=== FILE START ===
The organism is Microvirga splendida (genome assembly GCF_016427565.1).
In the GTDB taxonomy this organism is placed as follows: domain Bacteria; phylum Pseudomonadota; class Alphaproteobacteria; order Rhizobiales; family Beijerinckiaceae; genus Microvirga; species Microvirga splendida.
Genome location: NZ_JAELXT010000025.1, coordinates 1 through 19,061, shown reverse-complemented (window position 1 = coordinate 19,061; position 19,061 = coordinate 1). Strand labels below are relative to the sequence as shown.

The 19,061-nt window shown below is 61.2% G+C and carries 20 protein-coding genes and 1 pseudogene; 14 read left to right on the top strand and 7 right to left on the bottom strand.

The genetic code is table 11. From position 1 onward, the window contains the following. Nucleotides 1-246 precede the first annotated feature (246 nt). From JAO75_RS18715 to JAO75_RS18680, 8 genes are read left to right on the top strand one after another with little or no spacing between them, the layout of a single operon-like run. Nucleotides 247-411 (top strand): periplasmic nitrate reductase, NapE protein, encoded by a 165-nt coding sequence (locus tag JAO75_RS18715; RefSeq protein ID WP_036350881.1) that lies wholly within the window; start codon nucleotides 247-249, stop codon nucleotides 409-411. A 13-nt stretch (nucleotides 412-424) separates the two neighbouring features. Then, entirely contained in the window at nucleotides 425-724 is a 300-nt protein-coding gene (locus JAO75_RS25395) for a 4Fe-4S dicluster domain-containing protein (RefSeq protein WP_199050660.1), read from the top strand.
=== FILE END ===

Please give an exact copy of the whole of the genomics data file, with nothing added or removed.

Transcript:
The organism is Microvirga splendida (genome assembly GCF_016427565.1).
In the GTDB taxonomy this organism is placed as follows: domain Bacteria; phylum Pseudomonadota; class Alphaproteobacteria; order Rhizobiales; family Beijerinckiaceae; genus Microvirga; species Microvirga splendida.
Genome location: NZ_JAELXT010000025.1, coordinates 1 through 19,061, shown reverse-complemented (window position 1 = coordinate 19,061; position 19,061 = coordinate 1). Strand labels below are relative to the sequence as shown.

The 19,061-nt window shown below is 61.2% G+C and carries 20 protein-coding genes and 1 pseudogene; 14 read left to right on the top strand and 7 right to left on the bottom strand.

The genetic code is table 11. From position 1 onward, the window contains the following. Nucleotides 1-246 precede the first annotated feature (246 nt). From JAO75_RS18715 to JAO75_RS18680, 8 genes are read left to right on the top strand one after another with little or no spacing between them, the layout of a single operon-like run. Nucleotides 247-411 (top strand): periplasmic nitrate reductase, NapE protein, encoded by a 165-nt coding sequence (locus tag JAO75_RS18715; RefSeq protein ID WP_036350881.1) that lies wholly within the window; start codon nucleotides 247-249, stop codon nucleotides 409-411. A 13-nt stretch (nucleotides 412-424) separates the two neighbouring features. Then, entirely contained in the window at nucleotides 425-724 is a 300-nt protein-coding gene (locus JAO75_RS25395) for a 4Fe-4S dicluster domain-containing protein (RefSeq protein WP_199050660.1), read from the top strand.